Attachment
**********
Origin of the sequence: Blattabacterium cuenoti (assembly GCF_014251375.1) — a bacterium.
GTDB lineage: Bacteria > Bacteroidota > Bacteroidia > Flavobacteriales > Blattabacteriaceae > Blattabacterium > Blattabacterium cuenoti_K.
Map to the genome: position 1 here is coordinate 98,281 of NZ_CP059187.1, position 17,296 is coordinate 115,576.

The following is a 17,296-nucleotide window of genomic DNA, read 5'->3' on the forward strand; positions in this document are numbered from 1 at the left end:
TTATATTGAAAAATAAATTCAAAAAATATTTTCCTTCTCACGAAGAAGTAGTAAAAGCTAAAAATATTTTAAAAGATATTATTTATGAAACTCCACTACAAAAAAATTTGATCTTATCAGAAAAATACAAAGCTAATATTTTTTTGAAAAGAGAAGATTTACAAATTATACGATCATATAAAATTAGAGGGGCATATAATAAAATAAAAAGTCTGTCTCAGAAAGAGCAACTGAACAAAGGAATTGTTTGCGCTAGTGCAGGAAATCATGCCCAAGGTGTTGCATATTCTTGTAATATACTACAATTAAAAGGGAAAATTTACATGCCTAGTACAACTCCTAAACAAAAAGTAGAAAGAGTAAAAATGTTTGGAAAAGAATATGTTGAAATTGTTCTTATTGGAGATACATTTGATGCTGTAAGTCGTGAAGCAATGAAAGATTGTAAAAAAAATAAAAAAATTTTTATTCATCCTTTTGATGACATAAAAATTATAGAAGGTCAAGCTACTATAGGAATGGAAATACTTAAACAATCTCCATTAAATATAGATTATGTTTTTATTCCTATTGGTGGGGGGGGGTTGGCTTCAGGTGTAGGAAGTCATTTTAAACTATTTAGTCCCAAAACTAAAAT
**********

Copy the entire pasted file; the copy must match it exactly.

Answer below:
Origin of the sequence: Blattabacterium cuenoti (assembly GCF_014251375.1) — a bacterium.
GTDB lineage: Bacteria > Bacteroidota > Bacteroidia > Flavobacteriales > Blattabacteriaceae > Blattabacterium > Blattabacterium cuenoti_K.
Map to the genome: position 1 here is coordinate 98,281 of NZ_CP059187.1, position 17,296 is coordinate 115,576.

The following is a 17,296-nucleotide window of genomic DNA, read 5'->3' on the forward strand; positions in this document are numbered from 1 at the left end:
TTATATTGAAAAATAAATTCAAAAAATATTTTCCTTCTCACGAAGAAGTAGTAAAAGCTAAAAATATTTTAAAAGATATTATTTATGAAACTCCACTACAAAAAAATTTGATCTTATCAGAAAAATACAAAGCTAATATTTTTTTGAAAAGAGAAGATTTACAAATTATACGATCATATAAAATTAGAGGGGCATATAATAAAATAAAAAGTCTGTCTCAGAAAGAGCAACTGAACAAAGGAATTGTTTGCGCTAGTGCAGGAAATCATGCCCAAGGTGTTGCATATTCTTGTAATATACTACAATTAAAAGGGAAAATTTACATGCCTAGTACAACTCCTAAACAAAAAGTAGAAAGAGTAAAAATGTTTGGAAAAGAATATGTTGAAATTGTTCTTATTGGAGATACATTTGATGCTGTAAGTCGTGAAGCAATGAAAGATTGTAAAAAAAATAAAAAAATTTTTATTCATCCTTTTGATGACATAAAAATTATAGAAGGTCAAGCTACTATAGGAATGGAAATACTTAAACAATCTCCATTAAATATAGATTATGTTTTTATTCCTATTGGTGGGGGGGGGTTGGCTTCAGGTGTAGGAAGTCATTTTAAACTATTTAGTCCCAAAACTAAAAT